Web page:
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Budget may launch ghar wapsi scheme for Indian startups to flip to GIFT City

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NEW DELHI : The upcoming Union Budget could see the government paving the way for foreign-domiciled Indian startups to flip their corporate headquarters back to India — via the special economic zone of GIFT City — with minimal tax implications, according to industry executives in the know.

In a bid to make Gujarat International Finance Tec-City, or GIFT City compete with global financial hubs like Dubai and Singapore, the Indian government has been trying to woo companies to the city with tax-breaks and other sops.

Sources said that the government might further follow up with another policy at a later date to allow companies domiciled in GIFT City to list on Indian bourses like BSE and the National Stock Exchange (NSE).

These moves would not only ease the flipping back of unicorns like Razorpay, Zepto and Meesho to India, but also help them tap into the growing mutual fund and retail investor appetite for tech stocks in the country.

“The eligibility criteria for the scheme might include riders like the company should have been started by Indian citizens, it should be unlisted and substantial value of the company’s shares are derived from assets/business in India,” said a source close to the developments.

“As far as discussions are concerned, the scheme could make it tax neutral for foreign-domiciled startups to shift to GIFT IFSC. Just as Budget 2021 had announced a repatriation scheme for foreign funds to redomicile to GIFT IFSC in India in a tax-free manner, a similar provision can allow startups to redomicile to India,” she added.

An e-mail sent to finance ministry for an official comment did not elicit any response at the time of publishing. The story will be updated if we receive a response.

While the government has been exhorting foreign-headquartered startups to relocate to the special economic zone in Gujarat, it has not yet found any significant takers as yet.

Meanwhile, Walmart-owned PhonePe saw a hole being burnt in its pocket last year as it was forced to spend nearly a billion dollars in tax payments to re-domicile the company from Singapore to India.

“I hope things will get easier. If you want to move from any other market to India as a domicile, it is treated as a capital gains event for existing investors. So, they have to make a fresh mark to market valuation, and you have to pay tax on the delta,” PhonePe founder and chief executive officer Sameer Nigam said in January 2023.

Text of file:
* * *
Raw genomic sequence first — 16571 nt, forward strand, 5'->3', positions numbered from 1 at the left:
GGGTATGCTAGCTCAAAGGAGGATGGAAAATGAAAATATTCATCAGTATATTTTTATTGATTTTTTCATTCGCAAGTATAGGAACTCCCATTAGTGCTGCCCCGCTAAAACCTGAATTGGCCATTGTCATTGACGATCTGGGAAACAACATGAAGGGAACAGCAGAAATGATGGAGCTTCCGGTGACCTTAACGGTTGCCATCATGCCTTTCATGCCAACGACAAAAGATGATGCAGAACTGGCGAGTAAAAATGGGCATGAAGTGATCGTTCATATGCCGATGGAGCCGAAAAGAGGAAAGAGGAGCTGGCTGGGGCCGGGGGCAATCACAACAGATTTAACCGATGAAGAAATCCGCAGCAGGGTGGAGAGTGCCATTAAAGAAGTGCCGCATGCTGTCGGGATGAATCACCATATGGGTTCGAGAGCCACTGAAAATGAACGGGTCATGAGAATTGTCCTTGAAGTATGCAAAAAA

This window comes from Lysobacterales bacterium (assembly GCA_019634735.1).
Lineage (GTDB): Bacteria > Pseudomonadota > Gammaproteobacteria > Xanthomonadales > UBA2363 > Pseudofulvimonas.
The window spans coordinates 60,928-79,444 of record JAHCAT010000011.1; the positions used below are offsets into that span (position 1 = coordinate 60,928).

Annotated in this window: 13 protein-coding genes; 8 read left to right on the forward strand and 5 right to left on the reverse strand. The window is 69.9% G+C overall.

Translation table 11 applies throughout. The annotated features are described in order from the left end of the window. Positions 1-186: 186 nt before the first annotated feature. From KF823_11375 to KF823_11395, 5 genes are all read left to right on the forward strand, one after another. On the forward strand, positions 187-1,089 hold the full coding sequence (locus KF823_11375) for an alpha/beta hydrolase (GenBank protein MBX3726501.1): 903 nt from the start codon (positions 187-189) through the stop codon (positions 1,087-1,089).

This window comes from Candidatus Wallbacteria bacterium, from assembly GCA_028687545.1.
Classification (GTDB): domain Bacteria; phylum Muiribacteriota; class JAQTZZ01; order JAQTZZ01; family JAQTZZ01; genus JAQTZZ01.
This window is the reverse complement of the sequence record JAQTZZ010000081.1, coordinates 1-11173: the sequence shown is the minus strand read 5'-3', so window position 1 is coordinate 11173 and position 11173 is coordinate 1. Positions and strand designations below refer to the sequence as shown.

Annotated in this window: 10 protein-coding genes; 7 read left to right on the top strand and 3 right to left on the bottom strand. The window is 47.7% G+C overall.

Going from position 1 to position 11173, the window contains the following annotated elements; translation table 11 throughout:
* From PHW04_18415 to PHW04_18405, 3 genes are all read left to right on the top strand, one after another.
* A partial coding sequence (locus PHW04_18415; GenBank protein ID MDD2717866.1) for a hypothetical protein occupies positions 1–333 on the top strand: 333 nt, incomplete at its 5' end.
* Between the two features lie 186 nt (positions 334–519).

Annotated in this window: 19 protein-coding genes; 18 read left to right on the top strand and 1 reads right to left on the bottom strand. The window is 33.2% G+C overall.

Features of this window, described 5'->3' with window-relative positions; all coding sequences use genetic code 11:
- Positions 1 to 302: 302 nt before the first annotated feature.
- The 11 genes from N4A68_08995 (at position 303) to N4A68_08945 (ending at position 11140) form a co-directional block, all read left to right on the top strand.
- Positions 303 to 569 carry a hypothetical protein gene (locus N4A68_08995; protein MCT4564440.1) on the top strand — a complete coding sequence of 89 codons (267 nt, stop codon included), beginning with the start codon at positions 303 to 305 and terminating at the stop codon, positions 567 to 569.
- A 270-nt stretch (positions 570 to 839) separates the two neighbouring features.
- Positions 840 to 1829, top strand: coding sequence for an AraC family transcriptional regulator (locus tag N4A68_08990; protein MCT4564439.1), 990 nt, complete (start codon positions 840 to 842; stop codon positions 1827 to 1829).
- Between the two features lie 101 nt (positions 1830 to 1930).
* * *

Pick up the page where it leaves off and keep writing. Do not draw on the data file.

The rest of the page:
“At least 20 existing unicorns want to come back to India and domicile here, they have reached out to us, if regulations get much easier,” he added.

The government’s annual Economic Survey of 2023 had recognised the challenges faced by startups looking to reverse-flip or shift their domicile back to India.

It suggested measures like simplification of employee stock option (ESOP) taxes, capital gains tax regimes like those of Singapore, the United Arab Emirates (UAE) and the Netherlands, and capital flow procedures akin to geographies like the US and Singapore to accelerate reverse-flipping.

Typically, “flipping” happens at the early stage of the startups, driven by commercial, taxation and personal preferences of founders and investors.

For example, startups like Zepto and Razorpay had flipped to the US to be able to participate in a major incubation programme run by YCombinator. Also, some companies decide to “flip” because the major market of their product is offshore which is typical in the software-as-a-service (SaaS) sector. Many prefer to domicile in countries where they are likely to access the capital market later for better valuations and ticket size.

Further, in popular holding company jurisdictions like Singapore, dividends received from a Singaporean company or subsidiary are not taxed at the holding level. There are no withholding taxes when distributing dividends to residents or non-resident shareholders. This is a critical component since the dividend is one of the most popular repatriation tools.

Better protection and enforcement of intellectual property and tax treatment of licensing revenue from IP, residential status of founders and agile corporate structures have been the reasons for “flipping” in the past, the survey had said.

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